Goodbye Tracy? North Valley residents push for redesign to make Harder District … more difficult


As the California Redistricting Commission draws the boundaries of the Congressional district until the end of the year, a group of Central Valley Republicans have reportedly been pushing for a favorable map change to oust Turlock’s Democratic representative, Josh Harder.

According to a McClatchy report, North Valley residents are circulating a map that would remove Tracy from Harder’s 10th Congressional District and, in turn, create a redder Modesto-centric district.

In this plan, San Joaquin County would remain intact, likely preserving a Democratic seat while giving Republicans a grip on Modesto.

Another plan being considered by Republicans would replace Tracy with Lodi to give an advantage to take out Harder.

Residents of Stanislaus County submitted comments to the commission this week asking that the county be separated from Bay Area dormitory communities, such as Tracy, with the new lines.

Stanislaus County GOP caucus chair Samuel Bosshardt argued that Tracy does not belong to the same district as Stanislaus County.

“Tracy has a common interest and is geographically close to Livermore,” Bosshardt wrote. “Unlike Stanislaus County which has remote population centers and is not a suburban bay bedroom community. It makes sense that Tracy is not part of our CA-10 district (or whatever district number that might become).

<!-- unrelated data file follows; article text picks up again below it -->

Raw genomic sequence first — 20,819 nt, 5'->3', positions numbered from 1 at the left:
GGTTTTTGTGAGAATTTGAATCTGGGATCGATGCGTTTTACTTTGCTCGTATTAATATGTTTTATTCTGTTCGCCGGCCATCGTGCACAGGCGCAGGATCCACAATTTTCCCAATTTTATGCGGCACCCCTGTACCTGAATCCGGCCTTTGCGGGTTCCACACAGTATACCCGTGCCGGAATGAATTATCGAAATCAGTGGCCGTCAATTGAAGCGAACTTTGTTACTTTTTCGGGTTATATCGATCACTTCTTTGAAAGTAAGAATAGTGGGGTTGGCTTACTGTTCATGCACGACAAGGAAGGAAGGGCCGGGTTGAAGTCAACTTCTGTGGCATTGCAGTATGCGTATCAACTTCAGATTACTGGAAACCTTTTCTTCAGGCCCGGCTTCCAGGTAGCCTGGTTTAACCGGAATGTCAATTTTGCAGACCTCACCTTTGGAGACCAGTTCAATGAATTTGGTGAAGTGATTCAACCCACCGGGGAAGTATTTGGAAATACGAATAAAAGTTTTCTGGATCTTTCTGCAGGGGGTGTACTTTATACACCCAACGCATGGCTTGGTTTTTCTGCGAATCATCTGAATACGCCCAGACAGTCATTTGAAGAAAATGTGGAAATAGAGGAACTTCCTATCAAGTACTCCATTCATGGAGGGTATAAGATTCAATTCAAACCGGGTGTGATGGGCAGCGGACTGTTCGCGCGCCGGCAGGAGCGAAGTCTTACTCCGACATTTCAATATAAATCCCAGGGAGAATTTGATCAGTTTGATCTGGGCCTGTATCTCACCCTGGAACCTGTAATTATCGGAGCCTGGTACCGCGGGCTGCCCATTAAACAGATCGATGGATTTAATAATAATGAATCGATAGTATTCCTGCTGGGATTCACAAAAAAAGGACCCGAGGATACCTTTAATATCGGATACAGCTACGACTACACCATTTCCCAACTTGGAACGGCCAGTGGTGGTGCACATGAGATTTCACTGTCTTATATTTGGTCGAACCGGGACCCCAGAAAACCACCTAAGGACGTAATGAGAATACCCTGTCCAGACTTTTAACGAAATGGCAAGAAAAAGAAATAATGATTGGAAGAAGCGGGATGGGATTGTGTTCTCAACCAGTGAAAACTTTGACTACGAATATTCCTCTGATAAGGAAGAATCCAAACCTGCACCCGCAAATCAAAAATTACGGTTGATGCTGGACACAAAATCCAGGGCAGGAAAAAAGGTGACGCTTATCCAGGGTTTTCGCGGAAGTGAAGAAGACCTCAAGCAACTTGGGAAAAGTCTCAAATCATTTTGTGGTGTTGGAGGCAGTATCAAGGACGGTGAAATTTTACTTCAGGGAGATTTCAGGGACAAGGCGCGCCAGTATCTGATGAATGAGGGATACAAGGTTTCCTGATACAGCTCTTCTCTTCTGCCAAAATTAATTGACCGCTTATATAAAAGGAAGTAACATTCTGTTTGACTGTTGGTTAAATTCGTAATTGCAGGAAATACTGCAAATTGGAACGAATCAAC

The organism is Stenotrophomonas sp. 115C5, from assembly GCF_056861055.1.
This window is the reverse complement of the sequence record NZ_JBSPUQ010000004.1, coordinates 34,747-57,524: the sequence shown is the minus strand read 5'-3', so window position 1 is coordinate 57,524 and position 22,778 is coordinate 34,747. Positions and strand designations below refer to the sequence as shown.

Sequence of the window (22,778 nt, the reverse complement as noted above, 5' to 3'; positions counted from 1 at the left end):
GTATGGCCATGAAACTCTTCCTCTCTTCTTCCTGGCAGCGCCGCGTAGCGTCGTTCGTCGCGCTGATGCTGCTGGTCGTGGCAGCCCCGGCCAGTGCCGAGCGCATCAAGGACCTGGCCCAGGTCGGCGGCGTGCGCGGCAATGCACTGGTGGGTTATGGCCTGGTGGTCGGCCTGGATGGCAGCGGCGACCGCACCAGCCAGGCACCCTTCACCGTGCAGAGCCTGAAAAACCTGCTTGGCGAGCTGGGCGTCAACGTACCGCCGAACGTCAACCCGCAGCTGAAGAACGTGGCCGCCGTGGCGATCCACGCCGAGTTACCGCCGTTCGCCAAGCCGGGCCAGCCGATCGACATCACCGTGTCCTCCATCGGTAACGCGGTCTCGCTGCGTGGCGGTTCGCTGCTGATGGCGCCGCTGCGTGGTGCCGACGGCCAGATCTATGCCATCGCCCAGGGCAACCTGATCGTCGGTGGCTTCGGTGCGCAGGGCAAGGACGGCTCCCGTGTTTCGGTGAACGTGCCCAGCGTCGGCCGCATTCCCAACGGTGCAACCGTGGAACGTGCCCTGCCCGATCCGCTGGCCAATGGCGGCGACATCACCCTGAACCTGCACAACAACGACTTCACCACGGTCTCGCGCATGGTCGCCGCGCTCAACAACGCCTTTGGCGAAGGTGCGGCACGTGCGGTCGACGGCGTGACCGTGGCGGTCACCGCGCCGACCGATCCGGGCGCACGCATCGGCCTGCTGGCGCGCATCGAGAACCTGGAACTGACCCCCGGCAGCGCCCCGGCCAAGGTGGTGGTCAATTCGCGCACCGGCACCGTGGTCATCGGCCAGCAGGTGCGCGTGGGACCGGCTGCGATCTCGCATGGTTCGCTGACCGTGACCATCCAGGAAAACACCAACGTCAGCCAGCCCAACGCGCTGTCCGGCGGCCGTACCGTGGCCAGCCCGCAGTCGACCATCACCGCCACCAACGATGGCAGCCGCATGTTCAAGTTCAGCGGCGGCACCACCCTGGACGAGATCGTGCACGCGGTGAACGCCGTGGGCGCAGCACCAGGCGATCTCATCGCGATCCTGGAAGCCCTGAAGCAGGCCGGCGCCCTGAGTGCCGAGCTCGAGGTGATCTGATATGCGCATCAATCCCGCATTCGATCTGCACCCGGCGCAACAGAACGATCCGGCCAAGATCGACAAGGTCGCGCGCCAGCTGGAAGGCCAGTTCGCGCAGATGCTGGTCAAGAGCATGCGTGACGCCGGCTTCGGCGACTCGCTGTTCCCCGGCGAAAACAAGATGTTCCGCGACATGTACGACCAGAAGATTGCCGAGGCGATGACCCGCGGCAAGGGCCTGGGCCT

Bosshardt even made a personal appeal for the cultural differences between the two regions.

“As a resident of the Modesto / Ceres area, I have nothing close to a sense of community with Tracy,” Bosshardt wrote. “I’m not even seriously considering dating in there – I’m sliding to the left on everyone from Tracy, Livermore and Stockton.”

Other residents wrote asking to keep Stanislaus County whole in order to avoid diluting the Assyrian community.

Bosshardt made the same argument and also demanded that Merced remain separate from Stanislaus County in order to keep the Hmong community whole and more centered with Madera and Fresno.

GOP still looking for ways to oust two-term Dem

Harder, one of the most prolific Blue Wave class fundraisers of 2018, has yet to attract an official opponent for the upcoming 2022 election.

A challenger could emerge: San Joaquin County Supervisor Tom Patti, whose Scoping Committee received input from Harder’s predecessor – former Rep. Jeff Denham (R-Turlock), according to Rob Pyers of California Target Book.

As Patti mulls over an offer, Harder continues to be at the forefront of the minds of Republican House strategists ahead of President Joe Biden’s midterm election next year, and maybe for good reason.

A poll conducted by Remington Research Group on behalf of the conservative American Action Network found that at the end of the August vacation, Harder was underwater with voters in North Valley.

51% of North Valley voters expressed disapproval with his performance while 44% approved it.

He also found Harder behind a generic Republican challenger by seven percentage points in a 49 to 42 percent split.

The poll had a 3.2 percent margin of error.

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